CAPITAL ONE ARENA — Todd Reirden stood at the podium and fumed.
Often early in his first year as Capitals head coach, Reirden has appeared uncomfortable in these postgame sessions. The role is new to him and he sometimes appears a reluctant spokesman, arms folded or gripping the podium tight. Animated is not a word you’d use to describe him.
That changed Friday night after a weird 6-3 win against the New Jersey Devils. Reirden had every reason to be happy after his team’s seventh straight win, which vaulted it back into first place in the Metropolitan Division. But he was anything but after right wing Tom Wilson was hit with a match penalty for an illegal check to the head of New Jersey forward Brett Seney.
"I'm having a really tough time with this one because he isn't even intending to make a hit,” Reirden said. “It's incidental contact, and [Wilson] is following his [New Jersey] defenseman down the wall, the player backs into him, he tries to get out of the way of the player, makes himself as small as possible, and there's incidental contact. He's not even attempting to make a hit, and we get a five-minute penalty that could've cost us the game.”
Some stellar work from a rejuvenated penalty-kill unit allowed Washington to make it through the five-minute major penalty unscathed at the end of the second and beginning of the third periods in a 2-1 game. Andre Burakovsky and Nicklas Backstrom goals in the third put the Caps up 4-1 and that lead held.
Wilson and NHL officials need no introduction. He has just returned this month from a 20-game suspension, the result of a check to the head during a preseason game and an incredible run of bad hits and dumb decisions over 13 months that left league officials fed up. He missed nearly a quarter of the season and lost almost $1 million in salary.
The spotlight is never far from Wilson. It found him again at 17:39 of the second period when he hit Seney late in the left faceoff circle after the puck had gone into the left corner. The 6-foot-4, 218-pound Wilson made contact with the right shoulder of the 5-foot-9, 156-pound Seney and basic physics determined the rest.
Seney spun to the ice in pain. Wilson earned a match penalty for an illegal check to the head. On further review, that seems likely to be rescinded. Whether that will be enough for Wilson to avoid supplemental discipline, though, remains to be seen. His track record is long and checkered.
But he certainly didn’t launch himself at Seney, he didn’t hit him in the head, he wasn’t charging full speed as he did at St. Louis Blues forward Oskar Sundqvist in the Sept. 30 incident that led to the 20-game suspension.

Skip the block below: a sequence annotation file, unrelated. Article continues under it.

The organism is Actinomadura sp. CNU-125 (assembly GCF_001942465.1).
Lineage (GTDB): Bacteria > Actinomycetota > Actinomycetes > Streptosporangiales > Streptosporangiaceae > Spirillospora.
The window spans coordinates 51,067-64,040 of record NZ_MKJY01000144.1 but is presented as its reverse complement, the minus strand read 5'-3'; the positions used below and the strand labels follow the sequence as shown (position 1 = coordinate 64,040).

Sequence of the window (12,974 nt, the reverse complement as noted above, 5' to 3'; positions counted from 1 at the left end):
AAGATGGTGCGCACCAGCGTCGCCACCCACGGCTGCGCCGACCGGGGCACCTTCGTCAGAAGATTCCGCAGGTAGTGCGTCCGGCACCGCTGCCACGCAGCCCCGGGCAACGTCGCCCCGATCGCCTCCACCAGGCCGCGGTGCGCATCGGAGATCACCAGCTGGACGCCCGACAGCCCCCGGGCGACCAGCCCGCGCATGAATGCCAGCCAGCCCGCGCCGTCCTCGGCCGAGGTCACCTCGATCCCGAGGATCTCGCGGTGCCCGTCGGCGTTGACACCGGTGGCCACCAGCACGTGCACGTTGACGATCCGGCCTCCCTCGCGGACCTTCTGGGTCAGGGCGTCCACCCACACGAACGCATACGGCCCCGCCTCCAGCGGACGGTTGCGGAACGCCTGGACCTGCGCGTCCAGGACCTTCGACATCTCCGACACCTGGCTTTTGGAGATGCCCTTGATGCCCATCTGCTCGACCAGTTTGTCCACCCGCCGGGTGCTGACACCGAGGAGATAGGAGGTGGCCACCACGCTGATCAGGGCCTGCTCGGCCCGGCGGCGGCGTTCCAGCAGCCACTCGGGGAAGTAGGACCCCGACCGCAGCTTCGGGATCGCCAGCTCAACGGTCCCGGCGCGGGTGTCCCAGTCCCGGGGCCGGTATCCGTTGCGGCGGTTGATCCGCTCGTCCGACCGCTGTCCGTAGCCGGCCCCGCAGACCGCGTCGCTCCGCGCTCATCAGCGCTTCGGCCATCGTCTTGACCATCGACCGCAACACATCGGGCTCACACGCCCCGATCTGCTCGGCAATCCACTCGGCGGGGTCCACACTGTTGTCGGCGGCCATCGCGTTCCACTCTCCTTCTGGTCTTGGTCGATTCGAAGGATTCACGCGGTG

“It was more kind of back of my shoulder,” Seney said. “I don’t know if he was intending to do it or what. I haven’t had a chance to look at it yet.”
It was an obvious interference penalty – though Reirden disputed even that – and for most players, the ejection would probably be seen as enough by the Department of Player Safety. Tom Wilson is not most players.
These hits become Rorschach tests. Fans and media and industry insiders see what they want in most cases, every move parsed, every angle adding to their case. Only the Department of Player Safety’s opinion matters, though, and Wilson has to hope this time it doesn’t see a play worth a suspension.
Backstrom didn’t want to comment on the hit without seeing it. Devils coach John Hynes was sure the penalty call was correct and that the league would take a hard look at the play. For Evgeny Kuznetsov the lack of head contact made the difference.
Even surrounded by controversy, Wilson continued to show his development as a player. He scored his seventh goal in nine games since returning. He has six assists, too, and 13 points. Even with 20 games missed, he could still set career highs in goals (14) and assists (21) and points (35). That development is why Washington signed Wilson to a six-year contract over the summer. But the Caps need him on the ice and that will remain in some doubt for the next 24 hours.
For his part Reirden stood by his player, his voice rising as he described the play in great detail. It was easily the most animated Reirden has been during his short time as head coach. He referenced head shots to Kuznetsov and T.J. Oshie during a Nov. 14 game at Winnipeg where both sustained concussions and neither play resulted in supplemental discipline.
That won’t be taken into account by the league, but Reirden was well into the airing of grievances by then. He was upset and making a point and maybe that will resonate with Wilson and his teammates, maybe his pushback will limit any further punishment. Maybe.
“This guy is doing everything he can to try to play the right way, and this is how things are happening,” Reirden said. “It's a tough situation. We just have two players that got concussions, they don't even call a penalty on [those hits], and we have to have a five-minute kill right there on a play that isn't even a hit. He isn't even trying to make a hit….It's a five-minute penalty and could've cost us a game in a big Metro Division game.”
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